Forum for Science, Industry and Business

Sponsored by:     3M 
Search our Site:

 

For Highly Educated Women, Families Are an Increasingly Popular Option

16.05.2012
Fertility for older, highly educated women has risen since the 1990s, according to new research

An increasing number of highly educated women are opting for families, according to a national study co-authored by a University at Buffalo economist.

Qingyan Shang, an assistant professor at UB, says the study uncovers what may be the reversal of a trend by highly educated women.

She says it is still too early to be certain, but the research clearly shows fertility rising for older, highly educated women since the 1990s. (Fertility is defined as the number of children a woman has had.) Childlessness also declined by roughly 5 percentage points between 1998 and 2008.

"Women born in the late 1950s are the turning point," said Shang.

Members of this group initially showed low fertility. But Shang said fertility increased for those members in their late 30s and early 40s.

The paper, co-authored by Bruce A. Weinberg, professor of economics at Ohio State University, appears online in the Journal of Population Economics and will be published in a forthcoming print edition.

Shang said two previous studies which examined fertility among highly educated women had limitations and came to conflicting conclusions.

One study focused only on women in their late 20s. Another study examined fertility for women in managerial positions.

Using a sample of professional women makes the results difficult to interpret because women who have more children may switch to other occupations, according to Shang.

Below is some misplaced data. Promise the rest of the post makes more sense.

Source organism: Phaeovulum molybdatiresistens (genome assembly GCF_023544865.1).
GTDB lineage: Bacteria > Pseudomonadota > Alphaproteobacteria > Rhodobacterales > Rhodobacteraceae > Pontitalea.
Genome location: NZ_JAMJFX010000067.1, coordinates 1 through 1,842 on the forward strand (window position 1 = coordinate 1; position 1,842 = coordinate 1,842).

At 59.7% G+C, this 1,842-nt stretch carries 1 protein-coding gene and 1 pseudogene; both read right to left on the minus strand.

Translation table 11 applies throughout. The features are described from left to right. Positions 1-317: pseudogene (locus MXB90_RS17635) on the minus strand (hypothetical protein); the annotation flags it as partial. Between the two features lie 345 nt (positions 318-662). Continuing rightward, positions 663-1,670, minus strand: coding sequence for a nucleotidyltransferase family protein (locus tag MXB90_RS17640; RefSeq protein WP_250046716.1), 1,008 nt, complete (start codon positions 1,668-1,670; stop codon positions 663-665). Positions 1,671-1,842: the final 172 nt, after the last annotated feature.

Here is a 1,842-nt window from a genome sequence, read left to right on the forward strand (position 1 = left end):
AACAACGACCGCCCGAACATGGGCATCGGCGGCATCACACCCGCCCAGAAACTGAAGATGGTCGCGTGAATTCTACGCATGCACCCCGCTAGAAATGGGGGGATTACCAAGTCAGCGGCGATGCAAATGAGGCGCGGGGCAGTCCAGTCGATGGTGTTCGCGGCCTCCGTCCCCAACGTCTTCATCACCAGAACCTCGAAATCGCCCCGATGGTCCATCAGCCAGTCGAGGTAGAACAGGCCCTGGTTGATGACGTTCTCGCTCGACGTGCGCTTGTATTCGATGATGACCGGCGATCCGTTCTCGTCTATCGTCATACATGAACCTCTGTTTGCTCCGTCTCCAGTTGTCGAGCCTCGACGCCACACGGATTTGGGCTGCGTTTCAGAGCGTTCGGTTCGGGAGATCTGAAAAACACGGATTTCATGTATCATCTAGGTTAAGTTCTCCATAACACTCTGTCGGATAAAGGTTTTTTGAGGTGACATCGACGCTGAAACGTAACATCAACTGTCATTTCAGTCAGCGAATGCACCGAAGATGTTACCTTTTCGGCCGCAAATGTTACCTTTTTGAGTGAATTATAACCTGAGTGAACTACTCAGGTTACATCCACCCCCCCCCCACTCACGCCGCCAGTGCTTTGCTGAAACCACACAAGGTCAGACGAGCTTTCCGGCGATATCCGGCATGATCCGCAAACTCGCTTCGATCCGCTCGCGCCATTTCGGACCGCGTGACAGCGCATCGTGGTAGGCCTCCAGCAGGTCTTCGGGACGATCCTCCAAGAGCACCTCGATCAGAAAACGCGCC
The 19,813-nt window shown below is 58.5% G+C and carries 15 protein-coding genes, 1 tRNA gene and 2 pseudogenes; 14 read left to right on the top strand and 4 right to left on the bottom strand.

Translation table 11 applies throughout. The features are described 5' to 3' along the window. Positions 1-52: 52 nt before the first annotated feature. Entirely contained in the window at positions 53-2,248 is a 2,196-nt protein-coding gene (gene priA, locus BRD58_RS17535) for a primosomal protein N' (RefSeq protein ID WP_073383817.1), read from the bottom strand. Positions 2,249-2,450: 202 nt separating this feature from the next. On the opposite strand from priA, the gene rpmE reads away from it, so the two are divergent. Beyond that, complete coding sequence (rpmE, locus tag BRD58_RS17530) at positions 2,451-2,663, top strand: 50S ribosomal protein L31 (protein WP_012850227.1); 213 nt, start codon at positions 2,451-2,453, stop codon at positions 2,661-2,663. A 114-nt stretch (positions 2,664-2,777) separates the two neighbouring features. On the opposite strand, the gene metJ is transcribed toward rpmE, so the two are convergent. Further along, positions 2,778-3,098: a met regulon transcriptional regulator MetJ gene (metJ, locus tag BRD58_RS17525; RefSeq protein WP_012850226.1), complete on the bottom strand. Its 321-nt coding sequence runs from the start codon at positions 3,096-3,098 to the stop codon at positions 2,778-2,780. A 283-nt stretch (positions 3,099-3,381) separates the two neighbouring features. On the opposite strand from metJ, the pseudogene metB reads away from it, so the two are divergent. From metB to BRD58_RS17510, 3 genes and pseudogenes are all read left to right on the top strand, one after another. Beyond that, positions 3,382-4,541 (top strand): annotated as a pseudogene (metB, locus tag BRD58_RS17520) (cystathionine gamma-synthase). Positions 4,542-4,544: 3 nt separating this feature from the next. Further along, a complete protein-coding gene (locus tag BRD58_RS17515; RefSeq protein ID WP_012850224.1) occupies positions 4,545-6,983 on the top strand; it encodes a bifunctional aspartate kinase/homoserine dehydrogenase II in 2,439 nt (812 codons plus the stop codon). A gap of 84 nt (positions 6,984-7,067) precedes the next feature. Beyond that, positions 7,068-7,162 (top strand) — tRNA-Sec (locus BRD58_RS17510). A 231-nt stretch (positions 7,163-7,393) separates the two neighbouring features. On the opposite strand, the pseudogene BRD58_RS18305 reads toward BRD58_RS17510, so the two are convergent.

"We did a more comprehensive study," said Shang. "We instead define the sample using education, which is less responsive to short-term fertility decisions."

The conclusions are derived from data gathered by the June Current Population Survey, compiled by the U.S. Bureau of Labor Statistics and U.S. Census Bureau. The researchers also used the Vital Statistics Birth Data from the National Center for Health Statistics as a second data set.

While the research did not directly address what factors might be contributing to the fertility increase, "We did list some possible explanations based on previous research," said Shang.

Shang mentioned the idea of "the learning story," where the decisions of previous generations inform later decisions by subsequent generations. There has also been an increased supply of personal services that have reduced childcare expenses. Other research shows men may be taking more responsibility for child care.

Shang and Weinberg also could not determine whether women are opting for families instead of their careers or in addition to their careers.

"We know these women are opting for families," said Shang. "We don't know if they in turn are opting out of the labor market."

The researchers discovered an increase in multiple birth rates around 1990, suggesting fertility treatments may have played a role.

"The data does not include information about whether women used fertility treatment," Shang said. "But we use the trends in plural birth rates to impute the share of the increase in fertility among highly educated women that is attributed to fertility treatment."

Shang said the study shows that fertility would have increased even in the absence of fertility treatments.

Bert Gambini | EurekAlert!
Further information:
http://www.buffalo.edu

More articles from Studies and Analyses: